June 25-27: Faulkner, transplant surgery, Matt Goss’s dad

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Tuesday, June 25

A long phone conversation with Joanna about the book.

The good news is she likes the general idea, the writing, and the main protagonist; but she is struggling to work out how she would pitch it to an editor. In other words, it’s classic Brownlee – everything bar the kitchen sink has been chucked in, resulting in about four different plotlines, some great set-pieces, but no defining focus or genre.

William Faulkner, in the process of killing his darlings

She is not the first agent/editor to make this observation about my writing. But I’ve always worked on the premise that if you come up with a killer idea, the characters and plot will look after themselves. What usually happens is they start take on a life of their own so that, by the end of the book, the original lean concept has mutated into something flabby and unrecognisable.

To be honest, Joanna says nothing I did not already know, deep down, about the book and its flaws. I just needed someone to make it official – which is why I think I have made a good choice with my new agent.

So, it’s once again time to take Faulkner’s advice and kill your darlings. (Or not, as the case may be: we have agreed that a character who was originally bumped off should not only make a Lazarus-like return, but play a central role in the rewrite.)

Despite the work that now lies ahead, I am both encouraged and relieved.

 

Wednesday, June 26

Having pondered the matter overnight, it is clear some major plot changes are required. Gird the loins and begin rewrites.

A solid four-hour stint sees me reach page 50, but it’s too easy. Changes are cosmetic rather than drastic; a nip here, a tuck there. For now the only pain is watching a hard-earned 76,000 word count sink below 74,000, and knowing it will only get worse before it gets better.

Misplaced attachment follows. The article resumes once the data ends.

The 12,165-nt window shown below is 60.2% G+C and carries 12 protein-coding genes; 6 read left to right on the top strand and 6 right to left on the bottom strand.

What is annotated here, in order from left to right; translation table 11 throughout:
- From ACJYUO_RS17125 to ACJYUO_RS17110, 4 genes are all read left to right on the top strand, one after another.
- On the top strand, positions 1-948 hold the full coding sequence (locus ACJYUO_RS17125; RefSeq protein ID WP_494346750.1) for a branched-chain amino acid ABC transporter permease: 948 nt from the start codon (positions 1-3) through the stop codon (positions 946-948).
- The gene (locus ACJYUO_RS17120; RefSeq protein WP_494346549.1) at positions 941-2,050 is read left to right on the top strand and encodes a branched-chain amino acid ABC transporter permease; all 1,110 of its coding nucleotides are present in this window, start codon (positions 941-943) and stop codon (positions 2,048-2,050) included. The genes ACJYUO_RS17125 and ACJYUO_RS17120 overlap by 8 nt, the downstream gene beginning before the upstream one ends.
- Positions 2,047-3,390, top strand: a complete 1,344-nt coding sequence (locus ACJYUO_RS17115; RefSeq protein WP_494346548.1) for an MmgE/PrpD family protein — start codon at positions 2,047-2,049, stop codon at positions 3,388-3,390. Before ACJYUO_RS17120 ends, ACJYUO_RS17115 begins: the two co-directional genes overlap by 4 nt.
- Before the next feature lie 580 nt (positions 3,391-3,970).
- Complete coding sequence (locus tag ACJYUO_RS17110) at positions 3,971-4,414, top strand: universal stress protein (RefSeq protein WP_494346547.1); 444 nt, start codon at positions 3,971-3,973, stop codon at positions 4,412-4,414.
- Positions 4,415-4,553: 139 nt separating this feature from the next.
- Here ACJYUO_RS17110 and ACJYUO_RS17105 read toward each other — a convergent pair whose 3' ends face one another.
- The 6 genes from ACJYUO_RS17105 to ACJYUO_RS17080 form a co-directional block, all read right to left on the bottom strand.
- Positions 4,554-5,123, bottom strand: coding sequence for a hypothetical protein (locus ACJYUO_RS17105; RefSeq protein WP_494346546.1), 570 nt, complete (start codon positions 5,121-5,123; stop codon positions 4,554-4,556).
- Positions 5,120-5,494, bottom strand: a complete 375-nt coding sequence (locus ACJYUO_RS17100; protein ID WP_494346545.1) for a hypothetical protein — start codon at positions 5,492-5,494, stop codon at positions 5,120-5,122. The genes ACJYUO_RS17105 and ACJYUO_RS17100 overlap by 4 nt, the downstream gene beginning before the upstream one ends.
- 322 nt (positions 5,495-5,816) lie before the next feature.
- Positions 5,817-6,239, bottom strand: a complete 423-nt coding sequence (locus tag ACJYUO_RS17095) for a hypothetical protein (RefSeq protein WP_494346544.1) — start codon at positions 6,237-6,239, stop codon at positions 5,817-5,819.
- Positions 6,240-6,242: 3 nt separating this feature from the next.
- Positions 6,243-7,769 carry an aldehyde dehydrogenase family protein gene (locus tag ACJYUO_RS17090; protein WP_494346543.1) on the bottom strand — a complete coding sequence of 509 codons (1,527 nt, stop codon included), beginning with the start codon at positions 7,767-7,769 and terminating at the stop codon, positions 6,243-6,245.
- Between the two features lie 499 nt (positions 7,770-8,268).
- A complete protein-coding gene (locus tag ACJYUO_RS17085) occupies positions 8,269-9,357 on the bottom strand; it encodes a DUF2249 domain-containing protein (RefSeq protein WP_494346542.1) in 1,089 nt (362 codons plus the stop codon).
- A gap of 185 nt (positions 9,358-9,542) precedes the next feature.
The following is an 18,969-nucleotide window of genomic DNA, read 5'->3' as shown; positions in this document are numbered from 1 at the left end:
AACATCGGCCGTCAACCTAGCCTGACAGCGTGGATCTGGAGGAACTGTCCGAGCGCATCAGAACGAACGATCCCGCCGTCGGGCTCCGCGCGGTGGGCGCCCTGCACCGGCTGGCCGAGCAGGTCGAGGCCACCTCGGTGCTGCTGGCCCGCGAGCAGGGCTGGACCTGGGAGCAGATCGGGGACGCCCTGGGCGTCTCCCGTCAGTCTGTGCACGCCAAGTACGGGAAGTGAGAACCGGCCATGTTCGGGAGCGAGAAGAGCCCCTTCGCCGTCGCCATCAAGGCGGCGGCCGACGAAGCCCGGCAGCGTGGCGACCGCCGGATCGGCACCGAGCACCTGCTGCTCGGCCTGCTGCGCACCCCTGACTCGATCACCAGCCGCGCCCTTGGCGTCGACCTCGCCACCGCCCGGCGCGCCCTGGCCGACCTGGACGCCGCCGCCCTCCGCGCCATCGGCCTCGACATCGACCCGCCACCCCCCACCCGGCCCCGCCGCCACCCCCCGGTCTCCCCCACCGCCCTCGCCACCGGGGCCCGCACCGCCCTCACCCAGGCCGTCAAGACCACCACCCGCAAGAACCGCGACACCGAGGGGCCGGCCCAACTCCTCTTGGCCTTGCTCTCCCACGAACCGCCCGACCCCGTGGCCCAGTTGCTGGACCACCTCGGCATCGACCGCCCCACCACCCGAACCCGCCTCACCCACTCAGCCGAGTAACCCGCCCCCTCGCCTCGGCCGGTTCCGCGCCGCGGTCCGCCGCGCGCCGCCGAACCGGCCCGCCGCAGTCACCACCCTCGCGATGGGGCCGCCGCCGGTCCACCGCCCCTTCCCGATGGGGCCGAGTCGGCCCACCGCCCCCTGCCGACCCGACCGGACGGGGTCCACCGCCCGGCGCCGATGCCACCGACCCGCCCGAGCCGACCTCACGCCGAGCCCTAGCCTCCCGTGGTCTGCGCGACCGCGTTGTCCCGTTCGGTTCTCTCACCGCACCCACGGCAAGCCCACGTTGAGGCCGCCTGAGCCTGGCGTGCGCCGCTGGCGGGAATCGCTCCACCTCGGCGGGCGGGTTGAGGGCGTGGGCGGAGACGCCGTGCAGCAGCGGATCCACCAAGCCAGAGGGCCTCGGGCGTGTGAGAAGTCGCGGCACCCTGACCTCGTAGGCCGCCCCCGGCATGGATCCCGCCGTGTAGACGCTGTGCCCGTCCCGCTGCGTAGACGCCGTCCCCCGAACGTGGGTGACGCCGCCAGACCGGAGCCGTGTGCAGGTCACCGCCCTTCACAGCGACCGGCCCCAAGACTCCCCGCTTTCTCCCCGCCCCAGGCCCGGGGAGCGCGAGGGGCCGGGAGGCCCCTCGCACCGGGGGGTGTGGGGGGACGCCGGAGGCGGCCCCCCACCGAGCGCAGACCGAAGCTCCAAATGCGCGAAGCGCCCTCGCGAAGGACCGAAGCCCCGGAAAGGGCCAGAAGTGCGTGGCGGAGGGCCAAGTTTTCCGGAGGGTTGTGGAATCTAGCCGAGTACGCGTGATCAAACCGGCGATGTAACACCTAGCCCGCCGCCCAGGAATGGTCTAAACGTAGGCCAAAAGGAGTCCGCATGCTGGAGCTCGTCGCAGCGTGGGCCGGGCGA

The author begins rewrites

Looming over my head is the certain knowledge that soon the operation will become akin to transplant surgery as I attempt to cut out diseased organs without nicking an artery and killing the patient, all the while hoping and praying that the replacements are not rejected.

A  bike ride to clear the head; but while labouring up a hill it suddenly strikes me that the character I planned to bring back from the dead must be erased from the book entirely. A pity, because I rather liked her – but in this brave new world she no longer has a place.

This is truly a merciless profession, filled with cold-blooded psychopaths.

I still have a long way to go to reach the gleefully murderous levels achieved by the writers of Gomorrah, however. The second season ends with most of the population of Naples dead, and even Don Pietro lying in a pool of his own blood and brains.

Molto brutale.

 

Thursday, June 27

To Carlisle for a press photoshoot with PR guy Glenn, with whom I’ve been working informally for the last few years. Business is booming, so we’ve decided to officially join forces and become the Saatchi & Saatchi of the Border City.

I’ve supervised plenty of photoshoots, but it’s a different matter when you’re on the other side of the lens. Maintaining a convincing smile is near-impossible, while the moody look just exacerbates the jowls. Pictures are taken outside the castle, and in the subway leading to Tullie House Museum. From what I can see of the rushes, Glenn – early 40s and wafer-thin thanks to his ultra-marathons – looks like a well-preserved Matt Goss and I look like his dad. I await the prints with trepidation.

European heatwave horror

In Germany the autobahns are melting due to the European heatwave. It’s hot here, too, by Cumbrian standards: 25 degrees according to the readout in my car. Is it kaftan weather? No – I shall keep the Grand Unveiling for another time.

Back home, I fiddle about with rewrites for a bit but then more Day Job stuff interferes – this is turning into one of those irritating days when there is a lot of fannying about without anything meaningful actually being achieved.

A stern letter arrives from G’s school. Having volunteered to serve drinks to parents and teachers at the Junior School Ball last week, she and her Year 9 friends took the opportunity to shark some of the left-over wine. Following a high-level disciplinary hearing, they have been sentenced to three hours in “Headmaster’s Detention” on Saturday morning.

I forward the letter to Grandpa Brownlee, who replies: “Waste not want not was my motto too.”

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